The field of biotechnology is expanding at an exponential rate. The challenge is figuring out how to harness the benefits of biotech, which can lead to advances in medicine, agriculture, and genetics, and also protect against the associated risks; bio weapons programs, non-actor acquisition of a virus genome, or industrial accidents. Chyba explains that there are two aspects of the problem; first, that the rapid development of biotechnology has outpaced the development of international treaties, and second, that the accessibility of biotechnologies means that a monitoring system would have to be able to oversee both countries as well as small groups and individuals.
Chyba and Nouri note that we have not seen a high number of non-state actors pursuing bio weapons technology. Most of the attacks that have occurred have been unsuccessful. The 2001 U.S. Anthrax scare, the Aum Shinrikyo cult’s attempt to obtain Bacillus anthracis, and an Oregon cult’s use of Salmonella typhimurium, had minimal fatalities and were localized attacks. Given the affordability and relative easy access to biological weapons, compared with nuclear weapons, why do you believe that we have not seen large scale biotech attacks by non-state actors? Are conventional weapons more appealing or do non-state actors not yet have the technical expertise to obtain and effectively disperse a biological agent? What might encourage a non-state actor’s pursuit of biotech weapons, what might constrain it? How might we deincentivize the pursuit of biological weapons?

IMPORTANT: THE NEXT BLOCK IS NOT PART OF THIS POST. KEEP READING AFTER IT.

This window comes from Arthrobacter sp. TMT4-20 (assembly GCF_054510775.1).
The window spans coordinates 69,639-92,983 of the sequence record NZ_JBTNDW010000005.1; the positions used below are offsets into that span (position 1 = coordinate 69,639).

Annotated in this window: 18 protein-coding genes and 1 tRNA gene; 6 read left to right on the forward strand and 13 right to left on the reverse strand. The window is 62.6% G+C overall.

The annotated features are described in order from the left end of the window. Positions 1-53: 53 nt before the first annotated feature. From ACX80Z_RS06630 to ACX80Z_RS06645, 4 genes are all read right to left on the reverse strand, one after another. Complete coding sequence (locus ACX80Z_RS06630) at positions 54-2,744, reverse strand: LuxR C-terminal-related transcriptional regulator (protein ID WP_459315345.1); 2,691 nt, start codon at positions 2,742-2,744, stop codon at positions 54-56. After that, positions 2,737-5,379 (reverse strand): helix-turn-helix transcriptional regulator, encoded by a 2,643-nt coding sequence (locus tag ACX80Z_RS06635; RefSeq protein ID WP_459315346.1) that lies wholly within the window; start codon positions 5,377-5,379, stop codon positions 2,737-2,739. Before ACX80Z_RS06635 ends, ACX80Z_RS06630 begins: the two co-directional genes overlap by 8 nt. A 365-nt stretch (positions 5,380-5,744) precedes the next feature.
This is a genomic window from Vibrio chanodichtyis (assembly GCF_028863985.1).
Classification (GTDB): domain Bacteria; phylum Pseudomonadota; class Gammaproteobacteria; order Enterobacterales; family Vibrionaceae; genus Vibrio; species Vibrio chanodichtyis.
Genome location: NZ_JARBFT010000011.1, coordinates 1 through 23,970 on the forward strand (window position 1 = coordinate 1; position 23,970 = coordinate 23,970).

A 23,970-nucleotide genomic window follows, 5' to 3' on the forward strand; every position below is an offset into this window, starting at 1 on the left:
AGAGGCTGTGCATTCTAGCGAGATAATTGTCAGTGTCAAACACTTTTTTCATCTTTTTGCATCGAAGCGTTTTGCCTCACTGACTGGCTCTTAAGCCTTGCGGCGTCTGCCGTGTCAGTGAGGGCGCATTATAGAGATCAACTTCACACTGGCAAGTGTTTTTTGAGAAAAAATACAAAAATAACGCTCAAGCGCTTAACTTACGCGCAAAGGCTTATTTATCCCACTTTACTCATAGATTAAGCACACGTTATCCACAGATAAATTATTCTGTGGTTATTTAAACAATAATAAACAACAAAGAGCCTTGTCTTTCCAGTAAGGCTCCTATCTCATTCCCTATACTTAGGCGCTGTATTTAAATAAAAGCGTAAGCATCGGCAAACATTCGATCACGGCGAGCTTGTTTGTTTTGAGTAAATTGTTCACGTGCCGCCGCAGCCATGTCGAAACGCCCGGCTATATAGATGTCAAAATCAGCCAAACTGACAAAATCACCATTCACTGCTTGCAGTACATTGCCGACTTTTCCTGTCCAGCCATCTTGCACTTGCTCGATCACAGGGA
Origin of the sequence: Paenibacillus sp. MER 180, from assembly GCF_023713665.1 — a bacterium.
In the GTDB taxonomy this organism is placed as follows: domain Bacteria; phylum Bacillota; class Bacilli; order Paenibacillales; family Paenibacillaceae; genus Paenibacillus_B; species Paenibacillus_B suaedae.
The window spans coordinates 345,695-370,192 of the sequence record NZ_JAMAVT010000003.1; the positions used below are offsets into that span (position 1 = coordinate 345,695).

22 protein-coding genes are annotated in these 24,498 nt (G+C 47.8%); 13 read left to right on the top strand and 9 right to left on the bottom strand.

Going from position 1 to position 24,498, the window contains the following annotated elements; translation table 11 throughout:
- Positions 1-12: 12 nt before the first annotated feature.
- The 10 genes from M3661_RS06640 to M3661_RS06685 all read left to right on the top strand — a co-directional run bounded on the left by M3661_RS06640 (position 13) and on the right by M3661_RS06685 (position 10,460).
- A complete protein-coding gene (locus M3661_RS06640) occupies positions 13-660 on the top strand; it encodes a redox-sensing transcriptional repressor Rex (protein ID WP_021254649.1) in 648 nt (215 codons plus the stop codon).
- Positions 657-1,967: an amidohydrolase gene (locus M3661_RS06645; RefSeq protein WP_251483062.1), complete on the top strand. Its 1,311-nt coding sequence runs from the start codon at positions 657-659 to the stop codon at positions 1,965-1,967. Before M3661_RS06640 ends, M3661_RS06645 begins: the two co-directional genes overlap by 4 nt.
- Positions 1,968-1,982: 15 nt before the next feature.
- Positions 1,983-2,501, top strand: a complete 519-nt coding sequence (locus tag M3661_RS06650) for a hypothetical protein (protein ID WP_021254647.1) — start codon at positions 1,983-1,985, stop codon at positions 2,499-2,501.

Another point that Chyba and Nouri touch on is whether or not scientific research reports should be censored. They give the example of several Venter Institute scientists who developed a mechanism to transplant synthesized genomes. The study, while a piece of groundbreaking research, has broader implications and could serve as a model for terrorists to create certain pathogens. Chyba explains that it is unlikely that non-state actors will develop a pathogen from scratch, and that instead they are likely to use methods reported in academic journals as launching platforms. Overseeing academic literature to prevent publication of possible dual-use bio technologies could help to reduce the risks associated with biotech research. However, as Chyba and Nouri note, efforts to manage and monitor biotech research could ‘chill’ “scientific communication” which in turn could slow progress in key fields like medicine. In my opinion, high levels of scientific cooperation could be maintained even with a robust oversight process. Professionals with security clearances have routes outside of academic journals to communicate and collaborate. Do you think ‘censoring’ bio tech research is something the government should be engaged in?
Finally, Chyba and Nouri suggest that biotech weapon non-proliferation is completely different from nuclear non-proliferation which focuses on nation states. While, it seems to be true that the threat from bio technology comes from individuals and not nation states, there may still be some lessons we can learn from the construction of international treaties on nuclear nonproliferation, which can inform regulation of biotechnologies. Today, countries monitor the transportation of fissile material and dual use technologies. Are there certain mechanisms that have been developed to track and prevent nuclear proliferation that could be applied to prevention of dual use biotech proliferation? — Kimberly